Estimated impact on violent crime:
What is it?
Prison awareness programmes aim to deter children and young people from crime by demonstrating the difficulties of life in prison. Current or former prisoners meet children and show them what prison is like. Programmes can involve children visiting prison or prisoners visiting children in a school or community setting.
Programmes vary in the approach they take to deterrence. Some programmes, such as Scared Straight, treat participating children harshly and focus on intimidation and fear. This could involve prisoners taunting and humiliating children, or sharing graphic stories, photos and videos depicting the violence and boredom of prison life. Other programmes take an educational approach. Current or former prisoners might share their life stories, describe the choices they made that led to their imprisonment, and talk more generally about the costs of involvement in crime.
Prison awareness programmes are typically targeted interventions which work with children who are considered at risk of involvement in crime and violence. They are usually short interventions, involving no more than one prison visit or educational session.
Is it effective?
On average, prison awareness programmes do not seem to have a desirable impact on children’s involvement in crime and violence.
In fact, the research suggests they could increase the likelihood that children become involved in crime. It is important to note that the research is dominated by evaluations of programmes where children visit prisons. The best available systematic review did not find any evaluations of programmes where prisoners visited schools.
There is evidence that the approach can have a positive effect on children’s attitudes towards offending and punishment. But this did not seem to translate into actual reductions in offending.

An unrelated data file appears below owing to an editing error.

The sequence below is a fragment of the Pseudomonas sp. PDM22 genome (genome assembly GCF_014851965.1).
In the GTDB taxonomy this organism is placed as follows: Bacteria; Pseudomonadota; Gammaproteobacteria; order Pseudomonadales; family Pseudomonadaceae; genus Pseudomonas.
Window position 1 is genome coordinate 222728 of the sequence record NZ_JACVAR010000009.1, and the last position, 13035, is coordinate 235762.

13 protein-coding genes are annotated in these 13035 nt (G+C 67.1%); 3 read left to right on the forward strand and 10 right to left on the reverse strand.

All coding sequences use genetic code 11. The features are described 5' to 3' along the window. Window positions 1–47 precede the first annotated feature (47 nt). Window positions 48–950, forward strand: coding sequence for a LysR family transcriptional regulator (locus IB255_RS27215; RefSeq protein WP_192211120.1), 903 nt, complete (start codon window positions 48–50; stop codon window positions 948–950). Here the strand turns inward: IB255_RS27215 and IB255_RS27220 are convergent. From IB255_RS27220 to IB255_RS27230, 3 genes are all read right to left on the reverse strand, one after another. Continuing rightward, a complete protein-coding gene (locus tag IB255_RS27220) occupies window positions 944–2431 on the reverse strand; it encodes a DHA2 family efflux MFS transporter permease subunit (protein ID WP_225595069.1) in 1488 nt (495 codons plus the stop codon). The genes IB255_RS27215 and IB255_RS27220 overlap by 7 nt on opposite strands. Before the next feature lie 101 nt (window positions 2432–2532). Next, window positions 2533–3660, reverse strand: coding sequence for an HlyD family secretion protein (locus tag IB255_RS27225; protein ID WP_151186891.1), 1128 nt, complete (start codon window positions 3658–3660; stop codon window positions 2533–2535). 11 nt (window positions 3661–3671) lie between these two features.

There is some very weak evidence to suggest that evaluations which measured outcomes more than 6 months after the end of the programme found more positive effects. However, we would need to see stronger evidence of a long-term impact before it affected our overall judgement of the impact of these programmes.
How secure is the evidence?
Our confidence in the headline crime reduction estimate is high.
Our estimate is based on a high-quality and recent analysis of 12 studies which directly measured the impact on offending. We have not chosen the highest security rating because there is a lot of variation in the impact estimates provided by the included studies.
An important limitation of this analysis is that it did not find any evaluations of programmes where prisoners visited schools instead of children visiting prisons.
How can you implement it well?
Currently, the research does not give clear insights regarding the impact of different types of prison awareness programmes, such as programmes with different levels of confrontation.
How much does it cost?
On average, the cost of prison awareness programmes is likely to be low.
Costs are likely to include transporting children to and from the prison, or former prisoners to and from the school, as well as the costs of supervision. An analysis of ten programmes in the USA found an average cost of $50 per participant.
- The defining feature of prison awareness programmes is that current or former prisoners try to deter children from crime by introducing them to the realities of life in prison.
- This summary is not relevant to all programmes that involve current or former prisoners. For example, it does not consider programmes in which people who were previously, but no longer, involved in crime become mentors to children or become involved in restorative justice.
- On average, prison awareness programmes have not had desirable impacts on children’s involvement in crime and violence.
- These programmes can have a positive effect on some intermediate outcomes, such as attitudes towards offending. However, these do not seem to translate into reductions in offending.
- An important limitation of the research is that there is a lack of evaluations of programmes where prisoners visited schools instead of children visiting prisons. Future research could investigate the impact of programmes in schools.
College of Policing
Summary of the research on ‘Scared straight’ programmes from the College of Policing Crime Reduction Toolkit